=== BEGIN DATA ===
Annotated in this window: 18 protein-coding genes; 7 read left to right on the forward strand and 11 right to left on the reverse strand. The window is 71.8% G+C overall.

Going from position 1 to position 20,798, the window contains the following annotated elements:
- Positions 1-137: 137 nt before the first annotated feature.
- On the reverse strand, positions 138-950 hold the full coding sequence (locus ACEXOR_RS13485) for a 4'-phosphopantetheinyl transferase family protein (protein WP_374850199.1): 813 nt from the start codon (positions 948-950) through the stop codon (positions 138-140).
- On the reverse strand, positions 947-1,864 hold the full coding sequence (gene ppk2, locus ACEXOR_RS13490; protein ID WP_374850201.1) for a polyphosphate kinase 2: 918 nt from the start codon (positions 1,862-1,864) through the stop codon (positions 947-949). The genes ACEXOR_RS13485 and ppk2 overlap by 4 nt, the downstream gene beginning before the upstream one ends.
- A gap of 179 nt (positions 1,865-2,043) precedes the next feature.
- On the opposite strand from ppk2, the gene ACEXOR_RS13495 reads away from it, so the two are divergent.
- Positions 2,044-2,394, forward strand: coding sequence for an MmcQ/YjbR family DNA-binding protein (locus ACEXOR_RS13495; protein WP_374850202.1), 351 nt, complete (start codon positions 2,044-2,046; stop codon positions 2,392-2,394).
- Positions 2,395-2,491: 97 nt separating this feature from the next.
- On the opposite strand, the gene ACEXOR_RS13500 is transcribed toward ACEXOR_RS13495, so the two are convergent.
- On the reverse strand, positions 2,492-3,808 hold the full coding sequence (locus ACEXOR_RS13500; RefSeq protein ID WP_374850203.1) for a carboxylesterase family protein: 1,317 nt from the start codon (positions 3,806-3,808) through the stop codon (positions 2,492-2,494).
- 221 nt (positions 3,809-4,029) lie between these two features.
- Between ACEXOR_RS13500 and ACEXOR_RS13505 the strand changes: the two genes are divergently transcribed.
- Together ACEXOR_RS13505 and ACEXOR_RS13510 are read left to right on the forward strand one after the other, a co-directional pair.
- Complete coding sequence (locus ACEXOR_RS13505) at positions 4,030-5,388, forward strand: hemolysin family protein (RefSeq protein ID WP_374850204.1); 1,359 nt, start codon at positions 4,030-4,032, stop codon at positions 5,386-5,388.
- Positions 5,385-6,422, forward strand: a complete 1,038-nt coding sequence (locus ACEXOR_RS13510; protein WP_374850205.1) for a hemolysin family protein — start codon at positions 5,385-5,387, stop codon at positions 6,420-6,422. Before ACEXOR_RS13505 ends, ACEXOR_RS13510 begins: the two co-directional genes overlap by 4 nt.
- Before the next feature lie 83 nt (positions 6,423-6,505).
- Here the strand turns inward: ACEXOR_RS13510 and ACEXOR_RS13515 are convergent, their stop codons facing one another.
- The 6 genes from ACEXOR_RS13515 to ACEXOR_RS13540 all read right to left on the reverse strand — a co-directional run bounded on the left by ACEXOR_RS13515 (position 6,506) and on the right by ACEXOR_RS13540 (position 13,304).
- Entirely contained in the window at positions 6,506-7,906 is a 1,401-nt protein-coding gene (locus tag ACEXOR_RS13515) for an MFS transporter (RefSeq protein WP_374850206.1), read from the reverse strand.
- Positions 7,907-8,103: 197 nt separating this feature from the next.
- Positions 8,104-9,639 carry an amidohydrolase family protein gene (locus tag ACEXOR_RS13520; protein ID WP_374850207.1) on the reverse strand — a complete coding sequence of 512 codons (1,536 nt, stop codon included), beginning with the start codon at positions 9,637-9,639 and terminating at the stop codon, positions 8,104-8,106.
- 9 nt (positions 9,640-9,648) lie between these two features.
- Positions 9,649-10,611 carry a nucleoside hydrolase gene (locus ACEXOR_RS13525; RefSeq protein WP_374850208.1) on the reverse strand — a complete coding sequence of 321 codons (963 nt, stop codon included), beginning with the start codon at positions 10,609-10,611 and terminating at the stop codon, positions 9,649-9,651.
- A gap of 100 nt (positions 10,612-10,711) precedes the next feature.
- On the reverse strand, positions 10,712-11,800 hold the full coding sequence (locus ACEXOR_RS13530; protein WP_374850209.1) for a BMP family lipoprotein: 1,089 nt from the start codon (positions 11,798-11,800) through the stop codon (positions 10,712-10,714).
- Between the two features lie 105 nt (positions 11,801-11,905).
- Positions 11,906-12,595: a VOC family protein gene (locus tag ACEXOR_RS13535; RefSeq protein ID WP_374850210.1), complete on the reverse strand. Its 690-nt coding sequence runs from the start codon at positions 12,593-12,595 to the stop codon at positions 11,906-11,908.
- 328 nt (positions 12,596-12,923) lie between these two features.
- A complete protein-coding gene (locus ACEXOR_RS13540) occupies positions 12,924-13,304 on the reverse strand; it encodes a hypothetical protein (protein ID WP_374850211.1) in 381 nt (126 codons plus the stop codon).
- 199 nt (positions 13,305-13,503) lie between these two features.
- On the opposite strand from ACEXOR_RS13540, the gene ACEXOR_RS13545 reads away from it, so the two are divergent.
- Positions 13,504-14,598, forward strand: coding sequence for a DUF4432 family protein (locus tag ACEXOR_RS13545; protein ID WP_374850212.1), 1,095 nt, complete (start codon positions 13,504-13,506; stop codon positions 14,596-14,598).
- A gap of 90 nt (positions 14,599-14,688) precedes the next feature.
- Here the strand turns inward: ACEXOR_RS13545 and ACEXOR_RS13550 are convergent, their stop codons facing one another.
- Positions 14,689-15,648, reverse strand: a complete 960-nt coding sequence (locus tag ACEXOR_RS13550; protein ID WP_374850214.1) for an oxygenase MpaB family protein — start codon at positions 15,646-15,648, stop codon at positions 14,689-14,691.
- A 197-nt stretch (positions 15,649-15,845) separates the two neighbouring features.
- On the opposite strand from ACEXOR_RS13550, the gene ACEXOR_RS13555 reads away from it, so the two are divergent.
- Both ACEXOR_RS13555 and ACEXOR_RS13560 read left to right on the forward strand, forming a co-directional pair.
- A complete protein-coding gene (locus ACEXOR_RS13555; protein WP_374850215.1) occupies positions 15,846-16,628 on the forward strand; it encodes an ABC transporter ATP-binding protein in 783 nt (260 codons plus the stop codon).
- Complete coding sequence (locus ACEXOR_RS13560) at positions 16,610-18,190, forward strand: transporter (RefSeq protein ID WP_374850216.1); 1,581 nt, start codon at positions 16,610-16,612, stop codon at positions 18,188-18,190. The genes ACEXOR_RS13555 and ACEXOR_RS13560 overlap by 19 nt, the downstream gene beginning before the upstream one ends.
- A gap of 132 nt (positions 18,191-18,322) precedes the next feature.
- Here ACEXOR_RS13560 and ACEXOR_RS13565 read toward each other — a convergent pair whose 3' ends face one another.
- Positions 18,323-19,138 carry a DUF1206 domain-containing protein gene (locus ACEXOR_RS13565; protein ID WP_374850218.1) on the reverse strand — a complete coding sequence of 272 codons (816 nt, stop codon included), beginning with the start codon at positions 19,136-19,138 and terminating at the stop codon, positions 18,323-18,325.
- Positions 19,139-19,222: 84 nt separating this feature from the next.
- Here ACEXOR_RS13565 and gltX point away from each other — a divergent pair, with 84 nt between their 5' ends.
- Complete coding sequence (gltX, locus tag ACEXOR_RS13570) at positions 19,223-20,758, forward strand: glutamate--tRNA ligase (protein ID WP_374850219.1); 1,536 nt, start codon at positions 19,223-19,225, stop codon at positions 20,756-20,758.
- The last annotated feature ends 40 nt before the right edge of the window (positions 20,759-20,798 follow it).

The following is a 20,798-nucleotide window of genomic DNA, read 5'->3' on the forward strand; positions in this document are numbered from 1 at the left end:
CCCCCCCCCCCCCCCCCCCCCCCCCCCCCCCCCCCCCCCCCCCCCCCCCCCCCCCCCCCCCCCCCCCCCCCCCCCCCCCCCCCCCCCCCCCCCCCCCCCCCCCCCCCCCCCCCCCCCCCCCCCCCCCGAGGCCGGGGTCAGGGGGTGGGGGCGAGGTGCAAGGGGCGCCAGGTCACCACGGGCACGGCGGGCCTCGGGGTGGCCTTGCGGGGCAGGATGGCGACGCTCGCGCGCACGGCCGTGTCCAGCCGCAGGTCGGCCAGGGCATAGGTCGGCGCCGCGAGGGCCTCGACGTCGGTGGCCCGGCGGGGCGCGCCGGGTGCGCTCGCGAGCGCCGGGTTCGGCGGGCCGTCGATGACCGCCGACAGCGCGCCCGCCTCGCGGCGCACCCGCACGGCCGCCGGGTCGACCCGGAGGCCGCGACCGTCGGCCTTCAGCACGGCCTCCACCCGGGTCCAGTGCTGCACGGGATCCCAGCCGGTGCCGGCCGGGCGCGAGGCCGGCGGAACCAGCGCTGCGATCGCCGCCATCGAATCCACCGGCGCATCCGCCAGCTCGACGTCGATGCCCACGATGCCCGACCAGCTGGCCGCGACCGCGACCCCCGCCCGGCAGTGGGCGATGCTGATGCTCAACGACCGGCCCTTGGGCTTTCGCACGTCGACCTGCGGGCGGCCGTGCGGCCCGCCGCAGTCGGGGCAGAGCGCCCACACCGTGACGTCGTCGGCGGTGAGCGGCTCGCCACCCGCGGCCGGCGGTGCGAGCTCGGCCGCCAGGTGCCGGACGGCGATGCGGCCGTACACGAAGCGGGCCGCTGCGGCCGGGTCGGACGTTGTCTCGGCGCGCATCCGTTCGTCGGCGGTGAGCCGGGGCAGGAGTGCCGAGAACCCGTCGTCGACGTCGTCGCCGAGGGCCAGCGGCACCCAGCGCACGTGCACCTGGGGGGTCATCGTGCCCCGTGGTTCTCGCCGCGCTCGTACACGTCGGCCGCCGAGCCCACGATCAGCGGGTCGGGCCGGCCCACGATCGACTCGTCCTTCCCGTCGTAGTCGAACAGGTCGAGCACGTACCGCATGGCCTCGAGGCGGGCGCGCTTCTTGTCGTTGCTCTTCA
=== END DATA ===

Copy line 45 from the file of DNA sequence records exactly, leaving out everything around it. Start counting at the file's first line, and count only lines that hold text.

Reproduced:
- Positions 19,139-19,222: 84 nt separating this feature from the next.